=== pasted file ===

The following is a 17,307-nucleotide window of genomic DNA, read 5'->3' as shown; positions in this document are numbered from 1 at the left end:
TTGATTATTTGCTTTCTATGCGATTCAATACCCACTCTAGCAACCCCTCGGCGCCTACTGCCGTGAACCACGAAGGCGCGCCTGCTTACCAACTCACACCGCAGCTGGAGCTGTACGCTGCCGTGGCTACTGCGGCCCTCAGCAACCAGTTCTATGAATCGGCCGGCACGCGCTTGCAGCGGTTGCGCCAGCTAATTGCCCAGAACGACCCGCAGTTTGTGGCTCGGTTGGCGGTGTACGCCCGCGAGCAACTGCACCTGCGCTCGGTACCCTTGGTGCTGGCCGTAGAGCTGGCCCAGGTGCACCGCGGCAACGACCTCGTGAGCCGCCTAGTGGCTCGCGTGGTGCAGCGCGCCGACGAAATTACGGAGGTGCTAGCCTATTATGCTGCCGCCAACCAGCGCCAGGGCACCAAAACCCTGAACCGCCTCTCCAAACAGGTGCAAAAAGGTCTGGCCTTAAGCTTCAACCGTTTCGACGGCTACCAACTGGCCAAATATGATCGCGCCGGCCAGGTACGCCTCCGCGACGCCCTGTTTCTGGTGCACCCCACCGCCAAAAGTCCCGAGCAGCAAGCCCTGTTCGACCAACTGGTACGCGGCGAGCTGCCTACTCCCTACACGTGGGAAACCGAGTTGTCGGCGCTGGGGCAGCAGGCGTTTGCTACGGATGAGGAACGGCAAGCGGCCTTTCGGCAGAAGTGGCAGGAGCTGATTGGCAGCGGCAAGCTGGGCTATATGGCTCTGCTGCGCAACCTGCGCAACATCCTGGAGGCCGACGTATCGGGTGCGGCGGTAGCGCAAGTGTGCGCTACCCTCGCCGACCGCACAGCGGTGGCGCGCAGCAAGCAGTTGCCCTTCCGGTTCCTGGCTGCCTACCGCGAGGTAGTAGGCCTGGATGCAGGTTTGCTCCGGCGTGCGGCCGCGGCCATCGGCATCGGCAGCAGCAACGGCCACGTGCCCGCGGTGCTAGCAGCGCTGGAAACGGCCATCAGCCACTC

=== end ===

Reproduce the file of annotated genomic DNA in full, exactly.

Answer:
The following is a 17,307-nucleotide window of genomic DNA, read 5'->3' as shown; positions in this document are numbered from 1 at the left end:
TTGATTATTTGCTTTCTATGCGATTCAATACCCACTCTAGCAACCCCTCGGCGCCTACTGCCGTGAACCACGAAGGCGCGCCTGCTTACCAACTCACACCGCAGCTGGAGCTGTACGCTGCCGTGGCTACTGCGGCCCTCAGCAACCAGTTCTATGAATCGGCCGGCACGCGCTTGCAGCGGTTGCGCCAGCTAATTGCCCAGAACGACCCGCAGTTTGTGGCTCGGTTGGCGGTGTACGCCCGCGAGCAACTGCACCTGCGCTCGGTACCCTTGGTGCTGGCCGTAGAGCTGGCCCAGGTGCACCGCGGCAACGACCTCGTGAGCCGCCTAGTGGCTCGCGTGGTGCAGCGCGCCGACGAAATTACGGAGGTGCTAGCCTATTATGCTGCCGCCAACCAGCGCCAGGGCACCAAAACCCTGAACCGCCTCTCCAAACAGGTGCAAAAAGGTCTGGCCTTAAGCTTCAACCGTTTCGACGGCTACCAACTGGCCAAATATGATCGCGCCGGCCAGGTACGCCTCCGCGACGCCCTGTTTCTGGTGCACCCCACCGCCAAAAGTCCCGAGCAGCAAGCCCTGTTCGACCAACTGGTACGCGGCGAGCTGCCTACTCCCTACACGTGGGAAACCGAGTTGTCGGCGCTGGGGCAGCAGGCGTTTGCTACGGATGAGGAACGGCAAGCGGCCTTTCGGCAGAAGTGGCAGGAGCTGATTGGCAGCGGCAAGCTGGGCTATATGGCTCTGCTGCGCAACCTGCGCAACATCCTGGAGGCCGACGTATCGGGTGCGGCGGTAGCGCAAGTGTGCGCTACCCTCGCCGACCGCACAGCGGTGGCGCGCAGCAAGCAGTTGCCCTTCCGGTTCCTGGCTGCCTACCGCGAGGTAGTAGGCCTGGATGCAGGTTTGCTCCGGCGTGCGGCCGCGGCCATCGGCATCGGCAGCAGCAACGGCCACGTGCCCGCGGTGCTAGCAGCGCTGGAAACGGCCATCAGCCACTC